Today, she had seen her Lord die an excruciating death, His bodyweight hanging limp from the nails driven through His hands and feet, suspended from a cross like a common criminal.

Her heart caught in her throat as she remembered and wept and washed away the caked blood “with her tears”.  She wept too, as she watched the men lift Jesus’ corpse onto the tomb’s carved ledge, and roll a massive stone across the doorway.

Was all her hope for nothing?  What of all the thousands of diseased bodies He had healed?  The broken lives He had restored?  The promises of the Kingdom of God?

But early Sunday morning, she was back at the tomb to finish anointing His body.  When she arrived, the tomb stood open, stone pushed to the side, ashes of the Roman guards’ watchfire still smoldering.  “How can they be so cruel?”  she cried out as she ran to tell the apostles.

But it wasn’t cruelty that rolled away the stone that Easter morning.  It was the powerful hand of God.  Jesus Christ stepped forth brimming with Life.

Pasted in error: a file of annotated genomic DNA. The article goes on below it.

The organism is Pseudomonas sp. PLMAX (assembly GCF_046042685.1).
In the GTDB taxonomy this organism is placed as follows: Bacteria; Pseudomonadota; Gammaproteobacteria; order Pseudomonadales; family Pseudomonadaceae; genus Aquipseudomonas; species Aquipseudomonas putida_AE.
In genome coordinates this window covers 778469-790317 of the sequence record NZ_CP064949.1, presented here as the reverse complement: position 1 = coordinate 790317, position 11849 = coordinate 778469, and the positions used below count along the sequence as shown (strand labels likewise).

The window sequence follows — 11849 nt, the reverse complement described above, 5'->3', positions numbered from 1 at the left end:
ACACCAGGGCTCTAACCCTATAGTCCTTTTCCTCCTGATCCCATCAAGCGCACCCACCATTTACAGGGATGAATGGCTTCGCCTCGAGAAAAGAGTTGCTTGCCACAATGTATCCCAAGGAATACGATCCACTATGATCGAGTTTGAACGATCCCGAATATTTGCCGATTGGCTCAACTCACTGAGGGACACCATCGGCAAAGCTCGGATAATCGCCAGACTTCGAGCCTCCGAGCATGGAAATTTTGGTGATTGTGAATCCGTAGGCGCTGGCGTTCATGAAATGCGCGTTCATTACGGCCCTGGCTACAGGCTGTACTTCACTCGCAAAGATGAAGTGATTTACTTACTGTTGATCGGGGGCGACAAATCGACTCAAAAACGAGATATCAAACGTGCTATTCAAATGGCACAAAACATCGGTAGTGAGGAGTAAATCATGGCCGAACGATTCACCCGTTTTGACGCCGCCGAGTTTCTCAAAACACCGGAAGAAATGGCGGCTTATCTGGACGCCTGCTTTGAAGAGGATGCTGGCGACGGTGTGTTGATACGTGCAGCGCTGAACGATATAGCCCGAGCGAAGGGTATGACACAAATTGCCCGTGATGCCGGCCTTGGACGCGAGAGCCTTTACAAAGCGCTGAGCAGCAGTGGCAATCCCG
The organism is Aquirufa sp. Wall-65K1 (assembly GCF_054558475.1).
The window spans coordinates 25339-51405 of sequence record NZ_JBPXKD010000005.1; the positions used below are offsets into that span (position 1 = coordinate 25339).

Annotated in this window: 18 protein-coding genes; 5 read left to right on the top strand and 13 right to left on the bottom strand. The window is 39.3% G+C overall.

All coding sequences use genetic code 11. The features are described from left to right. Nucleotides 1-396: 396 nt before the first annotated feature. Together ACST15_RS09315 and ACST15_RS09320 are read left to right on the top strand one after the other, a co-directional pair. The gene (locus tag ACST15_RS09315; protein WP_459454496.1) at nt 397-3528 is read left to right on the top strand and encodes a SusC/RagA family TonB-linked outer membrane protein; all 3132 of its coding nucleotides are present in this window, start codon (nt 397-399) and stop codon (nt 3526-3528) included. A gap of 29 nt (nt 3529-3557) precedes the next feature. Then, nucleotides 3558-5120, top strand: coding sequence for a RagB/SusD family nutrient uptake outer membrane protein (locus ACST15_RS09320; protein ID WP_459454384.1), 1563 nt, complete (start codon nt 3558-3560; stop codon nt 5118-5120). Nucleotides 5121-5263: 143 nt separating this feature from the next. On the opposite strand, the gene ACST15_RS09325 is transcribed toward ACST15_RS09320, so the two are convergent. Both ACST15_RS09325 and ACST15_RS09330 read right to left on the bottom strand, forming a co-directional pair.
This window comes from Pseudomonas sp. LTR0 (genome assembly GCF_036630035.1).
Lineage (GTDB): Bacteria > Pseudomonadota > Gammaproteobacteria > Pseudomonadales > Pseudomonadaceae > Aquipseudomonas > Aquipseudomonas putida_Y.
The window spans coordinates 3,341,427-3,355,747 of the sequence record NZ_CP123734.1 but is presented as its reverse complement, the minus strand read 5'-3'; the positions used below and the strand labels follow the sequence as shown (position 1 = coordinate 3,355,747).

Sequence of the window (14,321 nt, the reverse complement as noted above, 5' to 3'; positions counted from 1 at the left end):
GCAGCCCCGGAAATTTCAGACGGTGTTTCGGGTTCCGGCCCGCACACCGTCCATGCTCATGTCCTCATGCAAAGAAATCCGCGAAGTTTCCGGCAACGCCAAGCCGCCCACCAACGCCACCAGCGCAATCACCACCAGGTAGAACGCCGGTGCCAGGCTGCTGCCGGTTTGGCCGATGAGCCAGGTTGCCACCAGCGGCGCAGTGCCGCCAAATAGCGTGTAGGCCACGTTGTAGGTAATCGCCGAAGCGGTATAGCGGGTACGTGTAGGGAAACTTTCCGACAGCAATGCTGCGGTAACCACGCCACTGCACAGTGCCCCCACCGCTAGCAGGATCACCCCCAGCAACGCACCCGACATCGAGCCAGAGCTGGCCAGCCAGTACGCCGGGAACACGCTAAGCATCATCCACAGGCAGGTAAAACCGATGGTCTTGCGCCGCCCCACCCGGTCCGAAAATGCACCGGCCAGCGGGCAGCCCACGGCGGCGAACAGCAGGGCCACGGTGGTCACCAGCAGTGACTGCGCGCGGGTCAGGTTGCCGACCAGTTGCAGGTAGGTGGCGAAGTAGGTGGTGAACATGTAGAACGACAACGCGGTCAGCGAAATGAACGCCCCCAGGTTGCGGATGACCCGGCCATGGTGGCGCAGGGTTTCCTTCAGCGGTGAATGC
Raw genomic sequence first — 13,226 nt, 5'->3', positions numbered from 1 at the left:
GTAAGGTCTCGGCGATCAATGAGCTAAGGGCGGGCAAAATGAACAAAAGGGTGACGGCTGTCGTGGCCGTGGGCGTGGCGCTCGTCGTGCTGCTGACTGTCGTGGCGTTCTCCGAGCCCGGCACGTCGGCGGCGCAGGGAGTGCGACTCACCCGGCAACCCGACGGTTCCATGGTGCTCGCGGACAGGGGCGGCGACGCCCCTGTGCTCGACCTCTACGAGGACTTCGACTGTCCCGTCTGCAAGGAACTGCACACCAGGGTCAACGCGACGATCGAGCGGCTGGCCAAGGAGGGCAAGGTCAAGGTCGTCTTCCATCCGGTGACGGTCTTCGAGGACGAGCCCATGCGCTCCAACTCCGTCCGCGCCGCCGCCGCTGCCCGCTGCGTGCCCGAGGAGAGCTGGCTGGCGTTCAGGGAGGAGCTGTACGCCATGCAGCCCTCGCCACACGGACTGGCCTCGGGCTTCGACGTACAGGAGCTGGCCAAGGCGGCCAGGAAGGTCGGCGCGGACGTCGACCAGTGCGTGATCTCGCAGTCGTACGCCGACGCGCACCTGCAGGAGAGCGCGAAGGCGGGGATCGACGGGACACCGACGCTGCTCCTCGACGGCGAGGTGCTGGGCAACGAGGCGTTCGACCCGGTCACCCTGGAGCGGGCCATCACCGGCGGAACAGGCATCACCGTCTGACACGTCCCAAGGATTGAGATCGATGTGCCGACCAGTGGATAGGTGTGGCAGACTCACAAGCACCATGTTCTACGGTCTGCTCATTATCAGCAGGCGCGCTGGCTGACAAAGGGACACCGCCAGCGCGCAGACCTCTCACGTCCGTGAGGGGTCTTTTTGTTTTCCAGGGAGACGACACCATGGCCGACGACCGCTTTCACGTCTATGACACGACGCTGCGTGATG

Mary saw Him, mistaking Him for the gardener.  But there  was  no mistaking  His familiar voice, “Mary.”  She fell at His feet, tears of grief melting into tears of joy.  “Rabboni” she said as she looked at His face,  “Teacher.”

In an instant, history changed forever because Jesus, the Savior of humanity, stepped out of dead statistics into life.  Death is no longer the last word for followers of Jesus, life is.

In our first reading today from Acts, Peter is speaking to a household of Gentiles in Judea.  A Roman centurion in the capital city of Caesarea Martima has brought in friends and family to hear from Peter, a leader of a new religious group.  The Roman centurion knows about the prophets and events surrounding Jesus; ministry and crucifixion but wants to know about the resurrection and God’s plan for forgiveness of sins.  But before Peter finishes speaking, the Holy Spirit emerges and the church begins with followers of Jesus throughout the world.